How to create a beautiful Christmas table

This year, spend some time dressing a spectacular Christmas table – it’s a great way to get into the spirit the week before the big day, will show off your Christmas cooking to its best advantage and create a special atmosphere for everyone seated around it.

We’ve designed six distinctive festive looks to inspire you, with tips and tricks on achieving them easily – mix, match and make them your own.

How to create a beautiful Christmas table


Enlist some little helpers to create this Scandinavian-inspired wonderland, populated with origami stars, cut-out snowflakes, hand-painted baubles and homemade crackers. Stick to a simple palette of primary colours and a few folksy prints, paired with snowy tablecloths and white tapering candles to keep things elegant. Complete the look with gifts wrapped in brown paper and tied with string or red ribbons.


Conjure some Art Deco glamour with this colourful nod to the 1920s – it works well for pre-Christmas parties and New Year celebrations as well as the big day. Keep an eye out for gold-trimmed plates and unusual glassware at car boot sales and charity shops and bring out any family heirloom crockery or silverware. Dust off your cocktail shaker and put your best bottles and barware on display. We used peacock and pheasant feathers in coloured bottles for drama. The smaller coloured feathers are available from craft shops.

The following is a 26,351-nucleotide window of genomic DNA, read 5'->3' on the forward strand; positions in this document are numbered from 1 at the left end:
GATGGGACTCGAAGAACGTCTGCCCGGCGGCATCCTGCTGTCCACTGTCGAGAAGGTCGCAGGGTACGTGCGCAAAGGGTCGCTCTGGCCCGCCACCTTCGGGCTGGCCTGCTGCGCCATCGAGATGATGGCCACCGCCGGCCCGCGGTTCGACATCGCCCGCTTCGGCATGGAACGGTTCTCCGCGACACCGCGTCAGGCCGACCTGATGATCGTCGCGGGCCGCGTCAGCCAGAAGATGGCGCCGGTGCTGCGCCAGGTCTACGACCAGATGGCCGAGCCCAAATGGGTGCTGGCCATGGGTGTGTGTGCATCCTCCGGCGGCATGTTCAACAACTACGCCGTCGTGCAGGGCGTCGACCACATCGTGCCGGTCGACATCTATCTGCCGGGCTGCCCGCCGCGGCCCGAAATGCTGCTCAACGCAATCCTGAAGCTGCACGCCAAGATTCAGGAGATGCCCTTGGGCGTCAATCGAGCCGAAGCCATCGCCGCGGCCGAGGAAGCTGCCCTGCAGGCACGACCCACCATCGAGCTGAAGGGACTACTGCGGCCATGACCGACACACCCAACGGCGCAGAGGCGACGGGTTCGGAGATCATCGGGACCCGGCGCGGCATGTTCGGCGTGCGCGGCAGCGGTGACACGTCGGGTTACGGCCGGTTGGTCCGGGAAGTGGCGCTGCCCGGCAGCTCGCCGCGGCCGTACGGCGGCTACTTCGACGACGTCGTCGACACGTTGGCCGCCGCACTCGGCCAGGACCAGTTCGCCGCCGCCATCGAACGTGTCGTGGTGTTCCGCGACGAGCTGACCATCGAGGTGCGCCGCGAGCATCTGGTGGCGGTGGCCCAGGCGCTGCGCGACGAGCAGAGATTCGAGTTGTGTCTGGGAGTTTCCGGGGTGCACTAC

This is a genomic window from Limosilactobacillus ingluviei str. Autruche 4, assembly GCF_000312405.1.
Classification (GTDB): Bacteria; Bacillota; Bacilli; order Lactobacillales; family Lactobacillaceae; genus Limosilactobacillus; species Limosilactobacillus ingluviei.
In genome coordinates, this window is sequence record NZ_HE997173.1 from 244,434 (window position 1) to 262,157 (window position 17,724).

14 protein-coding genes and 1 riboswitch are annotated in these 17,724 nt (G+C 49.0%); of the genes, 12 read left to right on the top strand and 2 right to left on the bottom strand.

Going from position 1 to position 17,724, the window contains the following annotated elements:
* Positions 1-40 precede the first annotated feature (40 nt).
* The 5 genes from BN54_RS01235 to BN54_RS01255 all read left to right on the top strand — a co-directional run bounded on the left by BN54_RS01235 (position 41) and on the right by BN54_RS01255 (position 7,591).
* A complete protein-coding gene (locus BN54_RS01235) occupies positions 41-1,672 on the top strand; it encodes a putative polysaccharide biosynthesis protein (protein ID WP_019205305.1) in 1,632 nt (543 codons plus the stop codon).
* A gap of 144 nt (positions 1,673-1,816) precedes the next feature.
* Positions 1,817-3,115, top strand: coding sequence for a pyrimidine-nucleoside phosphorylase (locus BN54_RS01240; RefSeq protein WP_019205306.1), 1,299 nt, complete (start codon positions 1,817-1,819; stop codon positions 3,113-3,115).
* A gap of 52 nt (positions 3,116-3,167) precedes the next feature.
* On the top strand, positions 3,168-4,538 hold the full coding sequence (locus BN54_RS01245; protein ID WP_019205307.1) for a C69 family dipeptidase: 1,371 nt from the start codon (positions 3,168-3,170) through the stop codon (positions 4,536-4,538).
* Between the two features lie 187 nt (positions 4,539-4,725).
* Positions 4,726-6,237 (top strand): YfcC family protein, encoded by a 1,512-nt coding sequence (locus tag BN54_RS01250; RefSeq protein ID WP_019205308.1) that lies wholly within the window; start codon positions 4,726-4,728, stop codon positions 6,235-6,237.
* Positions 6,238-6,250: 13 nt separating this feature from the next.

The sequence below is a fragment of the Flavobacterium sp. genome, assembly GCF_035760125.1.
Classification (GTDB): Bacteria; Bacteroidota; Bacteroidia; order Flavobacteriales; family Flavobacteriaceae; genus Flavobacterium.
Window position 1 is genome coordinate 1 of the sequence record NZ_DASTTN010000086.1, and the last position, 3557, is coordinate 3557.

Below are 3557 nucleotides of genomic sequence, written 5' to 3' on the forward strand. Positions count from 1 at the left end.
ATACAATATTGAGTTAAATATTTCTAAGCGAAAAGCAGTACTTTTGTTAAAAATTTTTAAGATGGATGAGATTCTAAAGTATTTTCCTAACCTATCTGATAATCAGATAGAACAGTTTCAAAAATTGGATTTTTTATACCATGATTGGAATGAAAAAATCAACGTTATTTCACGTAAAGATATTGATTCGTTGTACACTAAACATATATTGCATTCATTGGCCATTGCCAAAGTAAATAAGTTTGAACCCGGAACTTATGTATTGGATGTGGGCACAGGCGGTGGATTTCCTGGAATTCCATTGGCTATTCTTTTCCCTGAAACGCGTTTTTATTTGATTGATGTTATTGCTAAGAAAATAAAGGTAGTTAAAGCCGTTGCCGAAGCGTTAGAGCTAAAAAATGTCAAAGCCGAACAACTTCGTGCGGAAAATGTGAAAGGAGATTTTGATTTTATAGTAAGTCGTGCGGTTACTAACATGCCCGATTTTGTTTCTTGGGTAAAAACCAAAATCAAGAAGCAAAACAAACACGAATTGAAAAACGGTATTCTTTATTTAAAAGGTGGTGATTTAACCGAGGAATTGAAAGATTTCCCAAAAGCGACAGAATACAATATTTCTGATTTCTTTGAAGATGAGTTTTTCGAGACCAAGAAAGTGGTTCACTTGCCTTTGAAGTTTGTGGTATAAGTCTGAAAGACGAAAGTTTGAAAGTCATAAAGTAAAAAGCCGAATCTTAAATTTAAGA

Bring the outdoors inside for an inviting table that gives a more relaxed vibe. Forgo the tablecloth and make a virtue of wooden surfaces accessorised with linen napkins and lush foliage. Create a centrepiece that runs all the way down the middle of the table – a mix of pillar candles and succulents in terracotta pots. Add battery-powered fairy lights – look for those made of copper wire for easy manipulation, with bulbs that cast a warm glow.


Here, medieval splendour is the order of the day, with colours inspired by an illuminated manuscript – think jewel tones such as inky blue, purple and crimson with silver and gold. Mirrored surfaces and cut glass or moulded tealight holders, like the silver-speckled ones pictured, will reflect light beautifully. Pomegranates and oranges, fronds of fir and mistletoe sprigs help to create the air of a banquet.


Get thrifty and make use of foraged finds and odds and ends for a pared-back yet warm look. Repurpose winter branches for a graceful, minimalist wreath; string together pine cones or orange slices (dry out in a low oven for 3-4 hours, turning occasionally) for a garland.

Cinnamon sticks and woody herbs such as rosemary and thyme make fragrant place decorations bound with ribbon and odd buttons and use watercolours or a fine-nib pen to paint or draw simple borders or designs on place cards.


This style summons a sense of occasion while being comfortable and understated. Silver doesn’t have to be bling: here the cutlery is matte, and we used a florist bucket as a vase. The flowers and berries are pretty but low-key, supplemented with natural foliage. Experiment with different shades of the same colour: a white plate on an off-white tablecloth with cream napkins gives a relaxed look. Combining different textures works well too: note the vase’s hessian garland contrasted with the velvet ribbon encircling the cutlery.

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